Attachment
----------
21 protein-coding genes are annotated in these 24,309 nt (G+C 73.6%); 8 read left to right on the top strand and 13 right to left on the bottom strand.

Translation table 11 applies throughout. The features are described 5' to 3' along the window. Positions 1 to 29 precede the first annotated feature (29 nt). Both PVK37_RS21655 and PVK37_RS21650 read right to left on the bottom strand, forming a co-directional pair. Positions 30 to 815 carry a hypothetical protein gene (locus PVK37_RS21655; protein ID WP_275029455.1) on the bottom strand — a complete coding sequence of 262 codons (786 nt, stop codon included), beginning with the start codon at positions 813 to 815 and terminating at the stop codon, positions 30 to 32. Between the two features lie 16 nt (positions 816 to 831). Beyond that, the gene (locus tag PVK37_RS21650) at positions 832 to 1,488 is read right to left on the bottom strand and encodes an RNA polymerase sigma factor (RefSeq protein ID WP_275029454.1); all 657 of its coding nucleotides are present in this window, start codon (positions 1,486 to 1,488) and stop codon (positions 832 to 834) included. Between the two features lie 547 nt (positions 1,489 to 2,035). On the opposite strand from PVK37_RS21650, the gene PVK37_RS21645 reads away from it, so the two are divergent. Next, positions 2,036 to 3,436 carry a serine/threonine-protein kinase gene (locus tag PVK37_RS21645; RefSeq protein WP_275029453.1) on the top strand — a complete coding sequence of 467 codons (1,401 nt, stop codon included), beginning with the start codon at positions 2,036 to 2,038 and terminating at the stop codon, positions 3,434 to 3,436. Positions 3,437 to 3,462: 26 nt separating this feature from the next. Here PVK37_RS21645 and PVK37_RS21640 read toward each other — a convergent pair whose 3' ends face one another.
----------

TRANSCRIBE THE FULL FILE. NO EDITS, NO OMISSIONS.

21 protein-coding genes are annotated in these 24,309 nt (G+C 73.6%); 8 read left to right on the top strand and 13 right to left on the bottom strand.

Translation table 11 applies throughout. The features are described 5' to 3' along the window. Positions 1 to 29 precede the first annotated feature (29 nt). Both PVK37_RS21655 and PVK37_RS21650 read right to left on the bottom strand, forming a co-directional pair. Positions 30 to 815 carry a hypothetical protein gene (locus PVK37_RS21655; protein ID WP_275029455.1) on the bottom strand — a complete coding sequence of 262 codons (786 nt, stop codon included), beginning with the start codon at positions 813 to 815 and terminating at the stop codon, positions 30 to 32. Between the two features lie 16 nt (positions 816 to 831). Beyond that, the gene (locus tag PVK37_RS21650) at positions 832 to 1,488 is read right to left on the bottom strand and encodes an RNA polymerase sigma factor (RefSeq protein ID WP_275029454.1); all 657 of its coding nucleotides are present in this window, start codon (positions 1,486 to 1,488) and stop codon (positions 832 to 834) included. Between the two features lie 547 nt (positions 1,489 to 2,035). On the opposite strand from PVK37_RS21650, the gene PVK37_RS21645 reads away from it, so the two are divergent. Next, positions 2,036 to 3,436 carry a serine/threonine-protein kinase gene (locus tag PVK37_RS21645; RefSeq protein WP_275029453.1) on the top strand — a complete coding sequence of 467 codons (1,401 nt, stop codon included), beginning with the start codon at positions 2,036 to 2,038 and terminating at the stop codon, positions 3,434 to 3,436. Positions 3,437 to 3,462: 26 nt separating this feature from the next. Here PVK37_RS21645 and PVK37_RS21640 read toward each other — a convergent pair whose 3' ends face one another.